What Is the Difference Between Regular, Raw, and Manuka Honey?
Exploring the world of honey is an eye-opening experience. Honey is so much more than just a sweetener and should be lauded for all of the valuable properties it offers. For many people, their only experience with honey is the over-processed honey that’s sitting on the grocery store’s shelves in a cute little bear squeeze bottle or a glass jar with flowers on the label.
For honey connoisseurs, these are probably a little on the generic side, and although they taste great to someone who doesn’t know other honey, they may taste bland to them. If you are one of those people, it’s time to widen your honey horizons. Let’s learn what are the different types of honey and what purposes they serve.
If you’ve visited any Trader Joe’s or Whole Foods lately, you might have noticed an abundance of honey and honey-based products lining the shelves. Honey, or apiculture (the technical term of beekeeping), is big business these days due to the variety of health benefits found in bee pollen to the sweet golden nectar of honey itself. Used as a natural sweetener in lieu of processed sugar and sweeteners, honey is even Goop approved, dubbed as a natural elixir and “nectar of the gods” by beauty experts with celebrity endorsements from the likes of Kourtney Kardashian and Meghan Markle who swear by the sweet stuff’s restorative powers.
Historically, honey has been used for centuries. Dating back thousands of years to ancient Egypt and ancient China, honey has been used as traditional forms of medicine, aiding in everything from digestive issues and sleep deprivation to allergies and anti-aging. Even today, China remains the largest consumer of honey products due to its natural uses of antibacterial and antiseptic properties found in its syrupy wake.
While there are literally hundreds of types of honey to choose from, not all honey is created equal and knowing the basics between regular honey, raw honey, and Manuka honey (the relative darling of the wellness and celebrity world right now) is equally important. Here’s a look at the major differences between regular honey, raw honey, and Manuka honey.
Simply put, regular honey is any honey that has been pasteurized or filtered. During the pasteurization process, similar to the pasteurization of milk, cheese, or butter, honey is heated at high temperatures to kill any yeast that may be present in order to prevent fermentation. It’s pretty easy to tell regular honey from raw or Manuka honey because of its translucent color and syrupy consistency. According to the website Benefits Of Honey, “a lot of honey found in the supermarket is not raw honey but ‘commercial’ regular honey which has been pasteurized (heated at 70 degrees Celsius or more, followed by rapid cooling) for easy filtering and bottling so that it looks cleaner and smoother, more appealing on the shelf, and easier to handle and package.”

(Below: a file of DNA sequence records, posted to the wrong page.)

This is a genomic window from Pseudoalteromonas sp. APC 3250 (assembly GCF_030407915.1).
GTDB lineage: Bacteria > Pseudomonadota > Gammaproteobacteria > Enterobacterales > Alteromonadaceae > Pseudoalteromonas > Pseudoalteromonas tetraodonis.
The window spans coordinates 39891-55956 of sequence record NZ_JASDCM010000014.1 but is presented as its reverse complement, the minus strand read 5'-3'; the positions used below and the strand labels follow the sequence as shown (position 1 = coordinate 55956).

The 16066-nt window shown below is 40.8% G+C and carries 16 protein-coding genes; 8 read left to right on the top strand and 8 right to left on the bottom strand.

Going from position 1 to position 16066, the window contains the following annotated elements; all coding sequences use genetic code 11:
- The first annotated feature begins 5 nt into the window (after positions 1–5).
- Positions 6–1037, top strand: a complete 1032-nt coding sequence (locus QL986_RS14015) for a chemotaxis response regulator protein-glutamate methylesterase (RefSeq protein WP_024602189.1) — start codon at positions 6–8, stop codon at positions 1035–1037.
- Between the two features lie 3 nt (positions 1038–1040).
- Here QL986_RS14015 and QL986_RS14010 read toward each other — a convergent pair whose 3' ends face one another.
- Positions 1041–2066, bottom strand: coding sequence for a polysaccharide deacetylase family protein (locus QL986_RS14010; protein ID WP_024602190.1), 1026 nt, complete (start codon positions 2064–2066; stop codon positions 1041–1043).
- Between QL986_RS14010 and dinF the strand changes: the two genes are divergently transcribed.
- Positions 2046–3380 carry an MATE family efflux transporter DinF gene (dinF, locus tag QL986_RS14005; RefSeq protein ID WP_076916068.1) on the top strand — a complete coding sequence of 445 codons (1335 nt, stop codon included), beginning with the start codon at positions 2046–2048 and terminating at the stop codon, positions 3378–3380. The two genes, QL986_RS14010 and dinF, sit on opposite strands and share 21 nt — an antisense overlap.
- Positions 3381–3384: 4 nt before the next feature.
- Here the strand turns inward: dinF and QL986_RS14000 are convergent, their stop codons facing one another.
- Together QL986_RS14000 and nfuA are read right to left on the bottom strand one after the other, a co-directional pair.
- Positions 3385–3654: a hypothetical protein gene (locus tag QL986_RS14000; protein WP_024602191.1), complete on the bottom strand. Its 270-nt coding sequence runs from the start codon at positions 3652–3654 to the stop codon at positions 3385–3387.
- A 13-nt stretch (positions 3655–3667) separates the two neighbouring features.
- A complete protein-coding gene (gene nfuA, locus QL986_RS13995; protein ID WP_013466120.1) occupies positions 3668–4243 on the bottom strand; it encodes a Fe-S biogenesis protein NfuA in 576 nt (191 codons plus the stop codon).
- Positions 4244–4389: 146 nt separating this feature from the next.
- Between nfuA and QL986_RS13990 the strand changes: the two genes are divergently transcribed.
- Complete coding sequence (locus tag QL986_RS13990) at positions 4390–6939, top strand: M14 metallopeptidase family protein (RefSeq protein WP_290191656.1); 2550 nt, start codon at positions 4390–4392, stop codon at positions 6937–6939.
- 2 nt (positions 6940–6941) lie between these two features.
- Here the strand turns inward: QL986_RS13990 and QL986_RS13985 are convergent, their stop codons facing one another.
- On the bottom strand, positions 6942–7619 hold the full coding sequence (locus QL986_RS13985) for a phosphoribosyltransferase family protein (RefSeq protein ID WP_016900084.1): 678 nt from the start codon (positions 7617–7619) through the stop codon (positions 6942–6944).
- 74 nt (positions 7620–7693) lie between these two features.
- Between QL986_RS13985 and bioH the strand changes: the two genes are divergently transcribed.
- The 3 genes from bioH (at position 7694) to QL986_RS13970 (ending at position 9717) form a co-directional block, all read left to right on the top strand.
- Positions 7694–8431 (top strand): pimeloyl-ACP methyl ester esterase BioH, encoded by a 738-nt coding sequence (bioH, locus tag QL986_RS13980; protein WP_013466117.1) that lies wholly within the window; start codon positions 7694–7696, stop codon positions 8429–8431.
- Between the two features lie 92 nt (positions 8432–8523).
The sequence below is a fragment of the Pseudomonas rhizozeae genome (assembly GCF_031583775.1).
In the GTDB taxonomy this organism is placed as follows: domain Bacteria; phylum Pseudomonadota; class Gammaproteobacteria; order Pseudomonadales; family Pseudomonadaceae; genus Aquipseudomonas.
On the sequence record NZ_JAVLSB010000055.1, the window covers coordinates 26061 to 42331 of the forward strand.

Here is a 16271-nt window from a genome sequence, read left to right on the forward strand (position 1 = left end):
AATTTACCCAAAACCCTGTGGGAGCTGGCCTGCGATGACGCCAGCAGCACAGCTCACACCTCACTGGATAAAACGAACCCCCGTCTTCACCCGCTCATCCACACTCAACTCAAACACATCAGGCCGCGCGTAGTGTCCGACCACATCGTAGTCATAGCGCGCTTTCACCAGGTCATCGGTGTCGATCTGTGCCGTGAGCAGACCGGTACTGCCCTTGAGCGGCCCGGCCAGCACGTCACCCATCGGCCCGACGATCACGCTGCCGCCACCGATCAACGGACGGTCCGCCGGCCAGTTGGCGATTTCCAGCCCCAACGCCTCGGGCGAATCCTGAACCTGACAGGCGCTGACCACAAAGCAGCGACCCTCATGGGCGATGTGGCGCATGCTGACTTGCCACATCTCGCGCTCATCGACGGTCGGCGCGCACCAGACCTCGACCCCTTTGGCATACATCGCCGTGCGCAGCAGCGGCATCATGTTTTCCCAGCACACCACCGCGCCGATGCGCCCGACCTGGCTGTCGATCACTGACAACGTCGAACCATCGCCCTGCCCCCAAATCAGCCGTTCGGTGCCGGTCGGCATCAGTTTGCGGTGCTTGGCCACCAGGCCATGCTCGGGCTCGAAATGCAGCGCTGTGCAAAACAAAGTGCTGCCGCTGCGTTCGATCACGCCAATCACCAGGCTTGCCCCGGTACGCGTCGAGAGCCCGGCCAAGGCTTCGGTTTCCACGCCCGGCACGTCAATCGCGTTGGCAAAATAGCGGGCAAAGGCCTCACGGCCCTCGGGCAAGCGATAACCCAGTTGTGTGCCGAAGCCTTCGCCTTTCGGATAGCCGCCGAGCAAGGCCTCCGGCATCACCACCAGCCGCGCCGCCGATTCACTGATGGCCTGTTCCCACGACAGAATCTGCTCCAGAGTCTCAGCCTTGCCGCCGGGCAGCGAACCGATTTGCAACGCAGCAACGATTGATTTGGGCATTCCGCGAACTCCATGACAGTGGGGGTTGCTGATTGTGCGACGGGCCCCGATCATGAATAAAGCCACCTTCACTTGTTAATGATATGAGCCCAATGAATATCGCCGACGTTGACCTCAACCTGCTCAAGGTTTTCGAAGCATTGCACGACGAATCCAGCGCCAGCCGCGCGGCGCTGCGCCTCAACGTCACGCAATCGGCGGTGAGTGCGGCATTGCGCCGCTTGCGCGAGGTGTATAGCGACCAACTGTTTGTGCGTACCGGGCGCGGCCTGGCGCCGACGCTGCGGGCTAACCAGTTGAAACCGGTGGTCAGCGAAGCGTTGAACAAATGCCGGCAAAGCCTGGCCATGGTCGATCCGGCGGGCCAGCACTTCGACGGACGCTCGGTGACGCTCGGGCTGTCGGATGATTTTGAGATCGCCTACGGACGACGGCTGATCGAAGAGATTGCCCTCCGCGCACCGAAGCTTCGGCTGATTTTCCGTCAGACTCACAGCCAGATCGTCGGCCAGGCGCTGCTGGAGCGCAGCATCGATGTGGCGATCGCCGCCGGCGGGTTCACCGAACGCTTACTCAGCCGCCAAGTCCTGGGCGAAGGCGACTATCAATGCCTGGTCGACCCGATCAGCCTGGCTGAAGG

Raw honey, on the other hand, is any honey that hasn’t been heated or filtered. Think of it as hive to shelf. While there’s no official FDA definition for raw honey, according to the National Honey Board, raw honey is defined as “honey as it exists in the beehive or as obtained by extraction, settling or straining without adding heat.” While raw honey is better in terms of preserving the vitamins and natural enzymes that you won’t find in processed, regular honey, the characteristics and consistency can vary greatly. Your best bet, if you don’t want to buy just based on a label, is to get it straight from farmer’s market/beekeeper as it really doesn’t get much fresher than that.
Taking your honey education one step further, one of the healthiest types of honey available on the market today, Manuka honey (pronounced Mah-noo-kah) is honey that is derived from the nectar of the Manuka bush, a plant that’s only grown in New Zealand and Australia. Long been hailed for its medicinal and antibacterial properties, today, this medical grade form of honey is being used in everything from treating topical cuts, burns and common colds to helping cure acne and general skin care to being served in high-end restaurants and sold in health food stores around the world. It also carries a hefty price tag to match.
Since honey has unique flavors and often a thick texture, you may wonder what the correct way to go about tasting a variety of honeys is to find one that you enjoy. You don’t want to the tastes or textures to mix together. You’ll want to get a small sample on a spoon and smell the honey first. Our other senses are just as powerful as our sense of taste. After this, you’ll want to place the honey on the front of your tongue and let it melt. This will spread the taste around your mouth.
To cleanse your palate between tastes, you should nibble on unsalted crackers and drink a small amount of water that is at room temperature. Most purveyors of honey that offers the chance to taste test their wares before purchase will probably offer a way to separate the tastes between the varieties.
Have you been missing out on trying all of these different varieties of honey? It’s time to start exploring the tastes and benefits that come from using other types of honey. Break out of the same old honey mold in flavoring your tea or trying to soothe an achy throat with that bottle of generic grocery store honey that has been over-processed to remove much of what makes it healthier for you. You’ll be glad you learned about different types of honey. Considering that there are over 300 varieties of honey, you’re sure to find one that you enjoy.
Do you have a favorite variety or brand of honey? What is your favorite way to use it? Comment below and share your experiences with everyone else. Be sure to share this article with others if you found it helpful.